~ by Kay Agyemang-Duah (Student, Ghana)
Our culture has bred consumers and addicts. We eat too much, buy too much and want too much. We set ourselves on fruitless missions of filling the gaping hole within us with material things. Blindly, we consume more and more, believing we are hungry for more food, status, or money, yet really we are hungry for connection with our fellow men.
With this realization, the concept of minimalism and contentedness comes in play. I must say these are subjects that need to be taken into consideration as they have throughout the ages of man contributed immensely to the happiness and wellbeing of countless individuals who gave these concepts a shot even though they have been sparingly advocated.
I am sure most of you have come across the word “minimalism”. Some may have an idea of what it is and others, most probably, brushed it off like any other insignificant word. But now, each and everyone is wondering what this minimalism hullabaloo is all about, well it happens to be my subject for discussion today so feel free, relax and join me on this ride of words ecstasy. Don’t hesitate to post your comments and questions at the end of this article.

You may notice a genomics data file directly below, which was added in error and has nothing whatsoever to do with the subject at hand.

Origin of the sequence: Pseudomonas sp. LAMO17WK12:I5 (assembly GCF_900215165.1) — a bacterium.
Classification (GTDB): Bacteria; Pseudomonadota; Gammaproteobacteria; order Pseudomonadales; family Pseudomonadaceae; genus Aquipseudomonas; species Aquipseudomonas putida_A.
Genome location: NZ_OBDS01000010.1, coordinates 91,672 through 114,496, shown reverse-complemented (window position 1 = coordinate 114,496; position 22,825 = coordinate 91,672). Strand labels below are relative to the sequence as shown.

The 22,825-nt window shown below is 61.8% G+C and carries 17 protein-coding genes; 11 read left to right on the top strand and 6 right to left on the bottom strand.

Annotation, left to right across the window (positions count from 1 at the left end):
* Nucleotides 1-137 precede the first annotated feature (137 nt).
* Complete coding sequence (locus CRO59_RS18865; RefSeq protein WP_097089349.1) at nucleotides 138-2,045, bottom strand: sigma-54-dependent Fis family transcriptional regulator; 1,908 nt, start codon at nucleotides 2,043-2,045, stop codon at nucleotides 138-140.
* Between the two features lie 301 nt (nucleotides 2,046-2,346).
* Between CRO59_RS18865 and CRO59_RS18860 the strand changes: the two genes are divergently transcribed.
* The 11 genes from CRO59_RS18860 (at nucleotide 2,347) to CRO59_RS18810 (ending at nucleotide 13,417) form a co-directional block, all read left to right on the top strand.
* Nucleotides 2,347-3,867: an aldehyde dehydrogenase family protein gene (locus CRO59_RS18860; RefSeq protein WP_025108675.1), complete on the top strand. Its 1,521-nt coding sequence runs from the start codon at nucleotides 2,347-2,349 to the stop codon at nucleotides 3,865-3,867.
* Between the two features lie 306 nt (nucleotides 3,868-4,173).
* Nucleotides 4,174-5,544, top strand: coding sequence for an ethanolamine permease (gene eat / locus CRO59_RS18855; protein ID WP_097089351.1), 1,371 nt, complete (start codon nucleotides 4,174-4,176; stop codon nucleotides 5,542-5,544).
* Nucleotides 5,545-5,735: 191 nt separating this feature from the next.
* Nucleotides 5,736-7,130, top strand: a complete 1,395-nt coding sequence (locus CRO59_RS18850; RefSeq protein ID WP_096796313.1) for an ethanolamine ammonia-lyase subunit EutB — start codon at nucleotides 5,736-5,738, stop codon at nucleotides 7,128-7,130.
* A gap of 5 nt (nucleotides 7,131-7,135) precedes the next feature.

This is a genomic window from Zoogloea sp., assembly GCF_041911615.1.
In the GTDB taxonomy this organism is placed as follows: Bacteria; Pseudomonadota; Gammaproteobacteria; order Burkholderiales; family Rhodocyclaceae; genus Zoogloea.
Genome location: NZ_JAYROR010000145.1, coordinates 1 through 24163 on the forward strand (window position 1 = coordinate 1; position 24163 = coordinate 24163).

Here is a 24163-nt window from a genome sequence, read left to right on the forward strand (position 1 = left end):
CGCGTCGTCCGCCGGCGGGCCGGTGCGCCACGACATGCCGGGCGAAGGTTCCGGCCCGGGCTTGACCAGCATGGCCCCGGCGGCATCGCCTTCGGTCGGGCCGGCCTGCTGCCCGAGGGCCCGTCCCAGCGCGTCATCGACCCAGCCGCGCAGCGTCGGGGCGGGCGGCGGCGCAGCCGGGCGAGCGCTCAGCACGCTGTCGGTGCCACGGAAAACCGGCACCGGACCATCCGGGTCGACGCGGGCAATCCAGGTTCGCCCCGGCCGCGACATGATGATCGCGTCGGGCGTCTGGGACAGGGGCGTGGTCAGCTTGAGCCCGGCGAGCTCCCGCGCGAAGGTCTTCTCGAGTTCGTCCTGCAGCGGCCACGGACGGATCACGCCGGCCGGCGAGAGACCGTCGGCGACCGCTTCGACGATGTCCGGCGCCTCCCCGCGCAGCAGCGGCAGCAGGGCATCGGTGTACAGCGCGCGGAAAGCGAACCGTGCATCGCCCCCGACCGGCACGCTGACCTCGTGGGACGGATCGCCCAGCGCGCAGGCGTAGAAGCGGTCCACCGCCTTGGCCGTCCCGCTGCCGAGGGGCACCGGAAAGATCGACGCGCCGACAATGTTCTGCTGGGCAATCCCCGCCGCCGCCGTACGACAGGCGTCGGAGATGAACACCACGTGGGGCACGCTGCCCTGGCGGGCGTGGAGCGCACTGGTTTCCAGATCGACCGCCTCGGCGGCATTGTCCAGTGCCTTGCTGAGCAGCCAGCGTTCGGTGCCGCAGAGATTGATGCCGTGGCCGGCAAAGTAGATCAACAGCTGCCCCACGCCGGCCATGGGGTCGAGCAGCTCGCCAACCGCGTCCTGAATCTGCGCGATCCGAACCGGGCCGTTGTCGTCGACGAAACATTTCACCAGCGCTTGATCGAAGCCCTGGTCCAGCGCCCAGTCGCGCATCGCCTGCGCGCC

What is minimalism?
Minimalism is a lifestyle choice. Even some people do not consider it as such but rather a journey that is tasked with getting rid of the unnecessary, be it physical stuff or thoughts in favor of what is important. Minimalists search for happiness not through things but through life itself. The level of specificity is up to the individual who is at liberty to make choices in the areas of their lives they deem fit for this concept, lifestyle or journey.
Minimalism isn’t restricted to physical stuff only but clutter in every form, it is the escape from the excesses of the world around us – the excess of consumerism, material possession, clutter, having too much to do, too much debt, too many distractions, too much noise… but too little meaning.